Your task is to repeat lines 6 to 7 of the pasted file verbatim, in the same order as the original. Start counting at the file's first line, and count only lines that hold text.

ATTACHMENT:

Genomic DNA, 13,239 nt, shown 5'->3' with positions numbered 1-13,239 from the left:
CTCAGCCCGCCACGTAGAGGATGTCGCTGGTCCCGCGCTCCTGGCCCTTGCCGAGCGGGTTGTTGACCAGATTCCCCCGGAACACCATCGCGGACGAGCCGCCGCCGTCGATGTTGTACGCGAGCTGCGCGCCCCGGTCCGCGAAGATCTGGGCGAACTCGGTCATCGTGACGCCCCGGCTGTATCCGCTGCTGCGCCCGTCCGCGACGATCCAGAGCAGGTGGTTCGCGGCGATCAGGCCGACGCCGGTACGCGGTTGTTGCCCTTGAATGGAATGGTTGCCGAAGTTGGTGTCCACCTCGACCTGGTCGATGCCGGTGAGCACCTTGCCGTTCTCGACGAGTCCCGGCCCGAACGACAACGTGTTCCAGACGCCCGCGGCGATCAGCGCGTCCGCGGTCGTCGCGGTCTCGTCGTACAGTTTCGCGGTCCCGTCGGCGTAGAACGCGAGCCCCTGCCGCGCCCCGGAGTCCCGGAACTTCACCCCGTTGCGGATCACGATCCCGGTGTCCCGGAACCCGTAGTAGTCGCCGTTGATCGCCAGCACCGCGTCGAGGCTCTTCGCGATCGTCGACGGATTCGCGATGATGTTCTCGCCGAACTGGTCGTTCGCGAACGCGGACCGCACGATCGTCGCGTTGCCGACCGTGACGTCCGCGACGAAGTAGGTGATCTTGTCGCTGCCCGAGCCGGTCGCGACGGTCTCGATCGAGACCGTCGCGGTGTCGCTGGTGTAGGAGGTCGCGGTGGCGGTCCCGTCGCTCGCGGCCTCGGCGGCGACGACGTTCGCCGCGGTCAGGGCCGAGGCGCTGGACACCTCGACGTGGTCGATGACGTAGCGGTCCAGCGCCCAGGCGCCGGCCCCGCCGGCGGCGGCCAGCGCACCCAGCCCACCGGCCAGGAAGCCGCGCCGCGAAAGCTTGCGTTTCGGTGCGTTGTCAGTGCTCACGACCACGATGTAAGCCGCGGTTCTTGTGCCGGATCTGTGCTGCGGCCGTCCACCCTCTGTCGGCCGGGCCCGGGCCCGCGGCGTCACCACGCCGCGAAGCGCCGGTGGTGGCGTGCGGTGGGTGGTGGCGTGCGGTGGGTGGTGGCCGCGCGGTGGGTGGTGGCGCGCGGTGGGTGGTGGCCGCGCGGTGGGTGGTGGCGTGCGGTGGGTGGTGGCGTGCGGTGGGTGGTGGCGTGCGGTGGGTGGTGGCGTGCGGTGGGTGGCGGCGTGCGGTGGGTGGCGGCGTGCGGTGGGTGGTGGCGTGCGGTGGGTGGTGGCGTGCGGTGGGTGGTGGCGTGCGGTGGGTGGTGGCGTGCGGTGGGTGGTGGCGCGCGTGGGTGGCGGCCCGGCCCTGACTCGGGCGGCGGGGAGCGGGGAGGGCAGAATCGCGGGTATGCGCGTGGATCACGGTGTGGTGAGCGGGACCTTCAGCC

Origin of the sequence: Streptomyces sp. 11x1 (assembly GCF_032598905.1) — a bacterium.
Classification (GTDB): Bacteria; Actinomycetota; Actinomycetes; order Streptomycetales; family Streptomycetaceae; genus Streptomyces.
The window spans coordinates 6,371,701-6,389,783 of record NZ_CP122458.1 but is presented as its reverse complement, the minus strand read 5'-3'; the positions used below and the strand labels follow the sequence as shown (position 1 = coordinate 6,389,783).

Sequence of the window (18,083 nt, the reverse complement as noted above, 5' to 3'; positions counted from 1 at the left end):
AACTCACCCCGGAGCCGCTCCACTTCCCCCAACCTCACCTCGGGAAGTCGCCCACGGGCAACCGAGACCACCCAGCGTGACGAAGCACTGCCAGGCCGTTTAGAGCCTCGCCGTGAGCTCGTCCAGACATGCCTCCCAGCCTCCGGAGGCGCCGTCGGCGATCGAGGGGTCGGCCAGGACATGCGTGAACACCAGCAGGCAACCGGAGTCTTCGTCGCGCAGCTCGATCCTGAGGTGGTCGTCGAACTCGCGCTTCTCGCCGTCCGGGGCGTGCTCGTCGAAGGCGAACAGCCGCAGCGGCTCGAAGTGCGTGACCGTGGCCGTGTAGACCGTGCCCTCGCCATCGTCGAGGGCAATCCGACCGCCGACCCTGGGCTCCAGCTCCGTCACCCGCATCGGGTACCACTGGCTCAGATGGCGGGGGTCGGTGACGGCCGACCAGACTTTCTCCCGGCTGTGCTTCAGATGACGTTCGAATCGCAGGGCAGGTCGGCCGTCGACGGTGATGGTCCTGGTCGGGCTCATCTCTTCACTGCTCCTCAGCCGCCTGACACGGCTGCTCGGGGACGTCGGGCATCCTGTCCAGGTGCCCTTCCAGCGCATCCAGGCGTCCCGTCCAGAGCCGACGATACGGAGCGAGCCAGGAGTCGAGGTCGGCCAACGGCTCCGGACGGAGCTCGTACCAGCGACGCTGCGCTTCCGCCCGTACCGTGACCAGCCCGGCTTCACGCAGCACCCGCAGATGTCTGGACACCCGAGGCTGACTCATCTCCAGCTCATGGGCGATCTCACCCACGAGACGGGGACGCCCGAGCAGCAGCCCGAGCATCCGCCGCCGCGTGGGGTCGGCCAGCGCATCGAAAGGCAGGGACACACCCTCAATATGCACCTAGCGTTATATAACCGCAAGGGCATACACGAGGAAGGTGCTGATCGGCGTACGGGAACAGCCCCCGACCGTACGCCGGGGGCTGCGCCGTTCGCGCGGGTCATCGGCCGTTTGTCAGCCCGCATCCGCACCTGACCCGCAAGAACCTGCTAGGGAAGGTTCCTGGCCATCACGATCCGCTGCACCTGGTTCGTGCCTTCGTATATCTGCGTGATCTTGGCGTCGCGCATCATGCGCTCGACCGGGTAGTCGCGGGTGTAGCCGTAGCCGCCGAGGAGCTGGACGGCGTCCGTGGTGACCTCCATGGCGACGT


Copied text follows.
Sequence of the window (18,083 nt, the reverse complement as noted above, 5' to 3'; positions counted from 1 at the left end):
AACTCACCCCGGAGCCGCTCCACTTCCCCCAACCTCACCTCGGGAAGTCGCCCACGGGCAACCGAGACCACCCAGCGTGACGAAGCACTGCCAGGCCGTTTAGAGCCTCGCCGTGAGCTCGTCCAGACATGCCTCCCAGCCTCCGGAGGCGCCGTCGGCGATCGAGGGGTCGGCCAGGACATGCGTGAACACCAGCAGGCAACCGGAGTCTTCGTCGCGCAGCTCGATCCTGAGGTGGTCGTCGAACTCGCGCTTCTCGCCGTCCGGGGCGTGCTCGTCGAAGGCGAACAGCCGCAGCGGCTCGAAGTGCGTGACCGTGGCCGTGTAGACCGTGCCCTCGCCATCGTCGAGGGCAATCCGACCGCCGACCCTGGGCTCCAGCTCCGTCACCCGCATCGGGTACCACTGGCTCAGATGGCGGGGGTCGGTGACGGCCGACCAGACTTTCTCCCGGCTGTGCTTCAGATGACGTTCGAATCGCAGGGCAGGTCGGCCGTCGACGGTGATGGTCCTGGTCGGGCTCATCTCTTCACTGCTCCTCAGCCGCCTGACACGGCTGCTCGGGGACGTCGGGCATCCTGTCCAGGTGCCCTTCCAGCGCATCCAGGCGTCCCGTCCAGAGCCGACGATACGGAGCGAGCCAGGAGTCGAGGTCGGCCAACGGCTCCGGACGGAGCTCGTACCAGCGACGCTGCGCTTCCGCCCGTACCGTGACCAGCCCGGCTTCACGCAGCACCCGCAGATGTCTGGACACCCGAGGCTGACTCATCTCCAGCTCATGGGCGATCTCACCCACGAGACGGGGACGCCCGAGCAGCAGCCCGAGCATCCGCCGCCGCGTGGGGTCGGCCAGCGCATCGAAAGGCAGGGACACACCCTCAATATGCACCTAGCGTTATATAACCGCAAGGGCATACACGAGGAAGGTGCTGATCGGCGTACGGGAACAGCCCCCGACCGTACGCCGGGGGCTGCGCCGTTCGCGCGGGTCATCGGCCGTTTGTCAGCCCGCATCCGCACCTGACCCGCAAGAACCTGCTAGGGAAGGTTCCTGGCCATCACGATCCGCTGCACCTGGTTCGTGCCTTCGTATATCTGCGTGATCTTGGCGTCGCGCATCATGCGCTCGACCGGGTAGTCGCGGGTGTAGCCGTAGCCGCCGAGGAGCTGGACGGCGTCCGTGGTGACCTCCATGGCGACGT